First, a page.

Wednesday, March 31, 2010

Phytase Corn: Breakthrough by Chinese Scientists to Improve Feed and Reduce Pollution

Chinese scientists at the Chinese Academy of Agricultural Sciences (CAAS) have successfully developed a genetically modified (GM) corn that could help enhance the nutritional value of livestock feed and reduce environmental footprints caused by the livestock industry.

This corn called the “Phytase Corn” is a result of the insertion of a gene from a fungus, Aspergillus. It is a known fact that 80% of the phosphorus in corn is in the form of phytate which can easily chelate with minerals and protein to form phytin. Phytate or phytic acid is the main form of phosphorus in plant-based animal feed. But due to lack of phytase (an enzyme capable of digesting phytic acid) in animals, phosphorus in the feed is poorly available to the animals. This deprives the animals of phosphorus which is essential for growth. Furthermore, fecal phosphorus leads to major environmental pollution. Fertilizers produced from animal manure also contribute to environmental pollution due to excessive amount of phytic acid.

China alone produces 2.5 million tons of fecal phosphorus annually. Phytase corn will decrease the excretion of phosphorus in the feces by 40%. This will reduce phosphorus pollution greatly. Phosphorus pollution has caused a widespread of algal bloom in Chinese lakes. Currently it is mandatory to use phytase as an additive for animal feed in countries like Europe, Southeast Asia, South Korea, Japan and Taiwan for environmental purposes. With the introduction of phytase corn, livestock players will not have to buy corn and phytase separately. It is reported that Chinese farmers could save up to US$60 million per year in buying industrial phytase. The worldwide phytase potential market size is US$500 million. It is anticipated that farmers can save time, machinery, and labour cost as phytase corn will eliminate the need for mixing phytase and corn together.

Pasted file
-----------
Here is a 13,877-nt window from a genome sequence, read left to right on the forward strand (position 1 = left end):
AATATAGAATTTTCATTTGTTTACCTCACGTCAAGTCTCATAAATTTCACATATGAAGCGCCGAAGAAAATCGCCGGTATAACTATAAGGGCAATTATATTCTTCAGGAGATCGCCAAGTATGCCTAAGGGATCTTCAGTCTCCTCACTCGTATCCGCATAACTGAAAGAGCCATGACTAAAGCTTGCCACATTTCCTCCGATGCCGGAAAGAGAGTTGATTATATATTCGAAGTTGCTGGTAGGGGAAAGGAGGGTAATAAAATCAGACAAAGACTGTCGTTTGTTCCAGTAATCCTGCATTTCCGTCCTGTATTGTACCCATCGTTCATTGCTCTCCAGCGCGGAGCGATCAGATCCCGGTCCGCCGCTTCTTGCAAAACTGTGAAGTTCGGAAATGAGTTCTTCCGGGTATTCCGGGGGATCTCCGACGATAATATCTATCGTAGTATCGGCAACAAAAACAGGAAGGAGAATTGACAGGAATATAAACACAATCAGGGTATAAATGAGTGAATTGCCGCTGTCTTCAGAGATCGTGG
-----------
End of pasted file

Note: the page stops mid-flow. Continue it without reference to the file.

Phytase corn was developed by CAAS after seven years of study and the Ministry of Agriculture has evaluated it for safety and has awarded the Biosafety Certificate to Origin Agritech Limited, a Chinese company located in Beijing. CAAS will license the technology to Origin Agritech Limited for the corn to be commercialised.

CAAS is expecting the product to hit the market in five years time. Will this product be spared of activists' criticism and opposition since it will hugely contribute in reducing negative impact on the environment? Time will tell.

By Mahaletchumy Arujanan

No comments: